Men reading literary fiction (or not)

Monday, December 17, 2018

For most of my life I have observed with alarm that men don’t read literary fiction. Nowadays, one does well to find men who read books of any sort–detective fiction, biographies, histories–but it’s literary fiction I’m focusing on. Why? Because, as has been noted by many cultural analysts over many years, good fiction stirs up empathy and depth of understanding of human nature. Moreover, it trains the ear for language, and tunes the perceptions for excellence of expression. It guards against sentimentality, the enemy of true understanding.

I don’t know why so few men read literary fiction (as opposed to mass-market fiction). Maybe they somehow associate it with being effeminate. Maybe boys just aren’t introduced to enough good fiction when they are young. In any case, I think it’s a alarming trend, and especially so for preachers. I am thrilled that so many young male pastors seem to like my Crucifixion and Advent books, but I’d like to see them reading good fiction and poetry also.

A close male friend of mine, successful in the financial world, considerably younger than I, devours theological and biblical studies but does not read any fiction. He is getting ready to change his life and go into the not-for-profit world. He frequently asks me what he should read. I haven’t told him this yet, but I have taken the opportunity to start forming a list of books that I think would be good start-ups for a man who is serious about life and faith but ignorant of literature. I’ve had a lot of fun with this. I am going to pack up a box of paperbacks and send it to him for Christmas. If he reads even one or two of them, that will be a gain. He can give the rest away and whoever gets them will perhaps benefit from them. It’s giving me a lot of pleasure, anyway.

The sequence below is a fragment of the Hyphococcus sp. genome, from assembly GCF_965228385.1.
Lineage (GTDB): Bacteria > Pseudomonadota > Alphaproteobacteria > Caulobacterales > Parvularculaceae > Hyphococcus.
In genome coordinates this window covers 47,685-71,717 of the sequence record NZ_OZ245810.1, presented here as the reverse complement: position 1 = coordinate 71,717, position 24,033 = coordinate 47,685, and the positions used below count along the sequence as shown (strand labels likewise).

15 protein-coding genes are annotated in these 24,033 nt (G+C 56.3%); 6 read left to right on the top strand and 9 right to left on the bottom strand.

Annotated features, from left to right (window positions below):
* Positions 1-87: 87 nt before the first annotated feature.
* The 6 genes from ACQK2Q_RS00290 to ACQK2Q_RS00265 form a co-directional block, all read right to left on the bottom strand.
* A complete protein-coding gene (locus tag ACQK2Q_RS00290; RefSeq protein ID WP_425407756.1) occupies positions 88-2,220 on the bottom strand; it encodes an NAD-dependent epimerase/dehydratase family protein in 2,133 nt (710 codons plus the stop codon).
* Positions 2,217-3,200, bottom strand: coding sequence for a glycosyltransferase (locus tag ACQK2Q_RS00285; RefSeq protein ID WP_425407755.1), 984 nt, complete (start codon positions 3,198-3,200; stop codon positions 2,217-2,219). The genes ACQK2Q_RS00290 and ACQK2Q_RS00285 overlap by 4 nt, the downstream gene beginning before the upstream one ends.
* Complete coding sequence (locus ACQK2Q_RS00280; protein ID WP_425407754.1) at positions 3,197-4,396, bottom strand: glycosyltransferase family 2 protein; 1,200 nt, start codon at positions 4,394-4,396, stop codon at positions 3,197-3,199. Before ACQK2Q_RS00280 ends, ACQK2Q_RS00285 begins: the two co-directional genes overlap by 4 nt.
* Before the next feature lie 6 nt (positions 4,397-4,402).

Here’s the list of books. Most of them have a hint (or in some cases more than a hint) of Christian faith or, at least, seeking after faith. Most of them are relatively short and, I think, more accessible to begin with than other books by their authors which are often longer and weightier. I have myself, personally, been moved by all of them. They seem to me like books that would appeal to men. So here it is for what it is no particular order:

Portrait of a Young Man, by James Joyce
Billy Budd, by Herman Melville
House of Sand and Fog, by Andre Dubus III
O Pioneers! by Willa Cather
Freedomland, by Richard Price
House of Prayer #2, by Mark Richard
The Secret Sharer, by Joseph Conrad
A Burnt-Out Case, by Graham Greene
The Way We Live Now, by Anthony Trollope
The Mayor of Casterbridge, by Thomas Hardy
The Second Coming, by Walker Percy
No Country for Old Men and All the Pretty Horses, by Cormac McCarthy

More recently added:
Five Rivers Met on a Wooded Plain, by Barney Norris
Redeployment, by Phil Klay

and finally, two historical novels about ancient Crete and the Greek isles by the great master of the genre:
The King Must Die and The Bull From the Sea, by Mary Renault

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